WASHINGTON, D.C. – The U.S. economy fell further into recession as almost 1 million more Americans joined the unemployment ranks this week. And yet this week Congress is no further in resolving the impasse over the next major coronavirus stimulus bill after the Senate allowed the CARES Act’s enhanced $600 federal unemployment benefits to expire July 31st for over 30 million workers, which a U.S. House bill passed in May would have extended. So what’s the hold up? Among the ‘key obstacles’ to progress is a demand from President’s Senate allies that corporations be granted blanket immunity against claims from workers mistreated during the pandemic. Meanwhile, now up to 40 million Americans are at risk of eviction and nearly 30 million Americans are dealing with food insecurity.

“While the President’s Senate allies are enjoying a taxpayer-paid vacation right now, tens of millions of Americans are worrying about food and housing in the middle of the worsening recession and health crisis,” said Accountable.US president Kyle Herrig. “The $600 extra unemployment benefits had been a godsend for so many struggling families, and the latest double-digit unemployment report shows why they must be continued.”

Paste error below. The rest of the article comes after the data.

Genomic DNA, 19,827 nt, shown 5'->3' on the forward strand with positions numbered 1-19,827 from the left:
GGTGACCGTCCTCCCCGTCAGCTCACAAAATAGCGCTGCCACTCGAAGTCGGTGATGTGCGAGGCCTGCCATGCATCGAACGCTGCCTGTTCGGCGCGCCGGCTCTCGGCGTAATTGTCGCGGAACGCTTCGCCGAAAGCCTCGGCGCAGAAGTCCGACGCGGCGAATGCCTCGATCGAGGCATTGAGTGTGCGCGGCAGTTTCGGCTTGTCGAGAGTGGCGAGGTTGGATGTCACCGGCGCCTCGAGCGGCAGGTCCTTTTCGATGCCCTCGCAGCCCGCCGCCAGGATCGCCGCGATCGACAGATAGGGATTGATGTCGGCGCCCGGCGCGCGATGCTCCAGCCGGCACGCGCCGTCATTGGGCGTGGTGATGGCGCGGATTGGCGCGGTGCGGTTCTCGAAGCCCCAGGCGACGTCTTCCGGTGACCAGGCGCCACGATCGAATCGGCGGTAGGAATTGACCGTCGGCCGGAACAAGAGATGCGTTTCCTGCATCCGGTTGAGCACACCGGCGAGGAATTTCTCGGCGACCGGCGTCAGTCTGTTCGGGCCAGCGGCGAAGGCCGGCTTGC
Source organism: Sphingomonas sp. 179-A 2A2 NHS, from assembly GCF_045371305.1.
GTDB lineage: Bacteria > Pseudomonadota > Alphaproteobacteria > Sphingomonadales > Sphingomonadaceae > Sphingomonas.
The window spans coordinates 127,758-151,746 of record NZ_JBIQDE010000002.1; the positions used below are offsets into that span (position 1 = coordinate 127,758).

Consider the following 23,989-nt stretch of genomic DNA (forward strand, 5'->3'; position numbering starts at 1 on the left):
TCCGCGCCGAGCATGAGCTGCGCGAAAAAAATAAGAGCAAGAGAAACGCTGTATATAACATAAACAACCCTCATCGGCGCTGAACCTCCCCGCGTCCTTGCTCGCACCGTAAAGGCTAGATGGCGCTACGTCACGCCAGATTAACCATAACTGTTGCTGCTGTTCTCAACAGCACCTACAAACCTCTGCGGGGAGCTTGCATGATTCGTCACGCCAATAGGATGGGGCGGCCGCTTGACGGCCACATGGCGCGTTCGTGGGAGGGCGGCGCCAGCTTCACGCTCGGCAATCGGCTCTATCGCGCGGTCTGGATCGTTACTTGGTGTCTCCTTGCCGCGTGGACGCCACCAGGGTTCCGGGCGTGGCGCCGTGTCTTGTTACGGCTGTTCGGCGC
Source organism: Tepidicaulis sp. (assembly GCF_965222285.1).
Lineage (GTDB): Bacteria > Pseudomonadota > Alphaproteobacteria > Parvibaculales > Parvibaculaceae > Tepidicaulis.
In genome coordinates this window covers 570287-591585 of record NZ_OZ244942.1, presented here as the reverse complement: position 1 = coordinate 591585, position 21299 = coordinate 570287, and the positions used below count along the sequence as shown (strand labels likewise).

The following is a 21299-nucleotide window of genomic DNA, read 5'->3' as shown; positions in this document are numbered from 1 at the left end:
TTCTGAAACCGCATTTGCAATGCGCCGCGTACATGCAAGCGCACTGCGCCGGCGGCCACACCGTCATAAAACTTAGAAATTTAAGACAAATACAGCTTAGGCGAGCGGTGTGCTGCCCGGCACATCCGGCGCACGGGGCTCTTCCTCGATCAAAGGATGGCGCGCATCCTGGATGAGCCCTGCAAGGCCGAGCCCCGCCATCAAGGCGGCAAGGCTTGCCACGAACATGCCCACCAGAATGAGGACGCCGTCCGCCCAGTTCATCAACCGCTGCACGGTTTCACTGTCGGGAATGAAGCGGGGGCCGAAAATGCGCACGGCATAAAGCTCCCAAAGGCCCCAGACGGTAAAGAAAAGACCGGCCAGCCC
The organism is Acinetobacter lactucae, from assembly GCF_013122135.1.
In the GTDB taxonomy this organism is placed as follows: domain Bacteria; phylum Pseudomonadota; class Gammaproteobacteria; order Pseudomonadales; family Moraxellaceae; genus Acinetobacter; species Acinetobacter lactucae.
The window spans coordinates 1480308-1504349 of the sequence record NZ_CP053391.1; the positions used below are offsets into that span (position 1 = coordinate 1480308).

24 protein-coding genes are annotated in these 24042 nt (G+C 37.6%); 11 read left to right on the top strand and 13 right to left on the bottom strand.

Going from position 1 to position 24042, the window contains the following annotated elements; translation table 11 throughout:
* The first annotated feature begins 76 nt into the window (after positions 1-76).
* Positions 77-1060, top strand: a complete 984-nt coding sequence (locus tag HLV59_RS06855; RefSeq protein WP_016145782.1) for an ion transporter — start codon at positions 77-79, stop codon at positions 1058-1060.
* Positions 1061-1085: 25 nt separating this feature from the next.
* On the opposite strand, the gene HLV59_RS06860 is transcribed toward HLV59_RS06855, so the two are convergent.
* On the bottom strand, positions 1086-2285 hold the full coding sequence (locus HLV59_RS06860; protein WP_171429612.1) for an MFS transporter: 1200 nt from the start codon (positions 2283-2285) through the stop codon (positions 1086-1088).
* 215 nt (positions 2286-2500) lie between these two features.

It’s now been over two weeks since the extra federal unemployment benefits expired in most states, and jobs have not magically reappeared as the right-wing predicted. Reality remains that we can’t fix the economy until we get a handle on the health crisis. Large, wealthy corporations have been given access to tens of billions of dollars in taxpayer bailouts throughout the pandemic — CEOs’ requests for even more special treatment should not be what holds up relief for the struggling small businesses and workers who need help the most.

Poll after poll after poll has shown strong public support for extending the full $600 benefit. Even if President Trump’s recent executive order were to take full effect, it would amount to a painful $300 benefit cut that could take more than a month to arrive and would exclude at least a million unemployed workers.


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